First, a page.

[Dehai-WN] Garoweonline.com: Kenya's Political Failure in Southern Somalia

[Dehai-WN] Garoweonline.com: Kenya's Political Failure in Southern Somalia

From: Berhane Habtemariam <Berhane.Habtemariam_at_gmx.de_at_dehai.org>
Date: Fri, 11 Nov 2011 23:59:34 +0100

Kenya’s Political Failure in Southern Somalia
11 Nov, 2011 - 5:54:27 AM

By: Dr. Michael A. Weinstein

Kenya’s military operation in Somalia is a warning sign for the Somali
people of the most probable political future that they will undergo: the
partition of the territories of post-independence Somalia into a group of
weak authorities that are beholden to neighboring states (Ethiopia and
Kenya) that act for their own interests and as proxies for great external
powers (United States, Western European states, and, increasingly, China).

For the first time since the collapse of SiadBarre’s dictatorship in 1991,
there is a strong possibility that “Somalia,” which has existed in political
limbo for twenty years, with decisions on its political organization on hold
and deferred, will take on a more settled political definition. That
settlement would be imposed by external powers using the tactic of divide
and rule to create dependent client states, loosely based on dominant clans
inhabiting Somalia’s regions. It is obvious that were that scenario to
eventuate it would spell the end of any possibility that the Somali people
could regain their self-determination and be able to defend their own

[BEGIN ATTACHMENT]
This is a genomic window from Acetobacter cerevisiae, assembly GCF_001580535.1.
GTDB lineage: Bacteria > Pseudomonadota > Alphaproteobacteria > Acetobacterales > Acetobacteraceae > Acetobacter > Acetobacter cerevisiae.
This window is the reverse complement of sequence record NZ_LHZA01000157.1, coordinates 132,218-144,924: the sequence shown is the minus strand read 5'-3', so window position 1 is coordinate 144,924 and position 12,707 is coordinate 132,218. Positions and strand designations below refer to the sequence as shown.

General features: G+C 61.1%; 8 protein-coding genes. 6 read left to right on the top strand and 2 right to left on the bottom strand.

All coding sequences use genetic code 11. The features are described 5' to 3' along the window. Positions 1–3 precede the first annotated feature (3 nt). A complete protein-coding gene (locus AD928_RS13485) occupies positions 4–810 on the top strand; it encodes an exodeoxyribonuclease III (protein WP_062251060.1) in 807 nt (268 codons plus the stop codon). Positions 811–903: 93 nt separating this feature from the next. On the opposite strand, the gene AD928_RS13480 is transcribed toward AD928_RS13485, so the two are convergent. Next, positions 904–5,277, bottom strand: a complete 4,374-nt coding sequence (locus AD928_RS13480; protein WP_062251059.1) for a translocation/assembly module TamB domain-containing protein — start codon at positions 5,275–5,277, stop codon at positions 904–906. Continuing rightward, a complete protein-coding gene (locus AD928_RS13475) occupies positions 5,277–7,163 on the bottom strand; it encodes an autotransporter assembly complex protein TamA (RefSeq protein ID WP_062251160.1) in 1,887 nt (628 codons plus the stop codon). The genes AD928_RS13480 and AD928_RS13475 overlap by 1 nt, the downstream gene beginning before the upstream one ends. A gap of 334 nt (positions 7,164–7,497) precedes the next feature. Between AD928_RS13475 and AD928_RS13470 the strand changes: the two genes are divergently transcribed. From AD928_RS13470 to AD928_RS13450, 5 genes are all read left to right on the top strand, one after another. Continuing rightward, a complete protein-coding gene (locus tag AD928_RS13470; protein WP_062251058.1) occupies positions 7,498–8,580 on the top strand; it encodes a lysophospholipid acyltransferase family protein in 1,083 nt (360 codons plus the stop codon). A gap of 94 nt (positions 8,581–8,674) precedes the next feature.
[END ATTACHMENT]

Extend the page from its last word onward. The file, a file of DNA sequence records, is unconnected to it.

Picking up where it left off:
interests on the international stage.

The partition of post-independence Somalia would not mean the end of the
Somali people. Regardless of political organization, Somalis would continue
to acknowledge one another as Somalis, as distinct from other peoples and
ethnic groups. Somalis would simply lack an organ for articulating and
asserting their interests. That, of course, would systematically
disadvantage them in the competitive world of international politics.
Partition would be a form of neo-colonialism. It would mean that the Somali
people would be permanently weakened and they would not make the decisions
determining their fate. Loss of self-determination is not death; it is

The Kenyan military operation is, to repeat, a warning sign of what is
likely to come; as it has worked out thus far, the operation is not clearly
an exercise in partition, it simply tends in that direction – but that is
due to Kenyan incompetence rather than to Somali resolve. The basic dynamic
remains in place.

The Geo-Political Dimension of Kenya’s Operation

The most frustrating feature of Kenya’s military operation from the
viewpoint of analyzing it is the Kenyan government’s lack of clarity in
defining the operation’s geo-political aims. At different times, from
different officials, and sometimes in the same statement, the aim of the
operation is said to be to secure Kenya’s borders, to create buffer zones in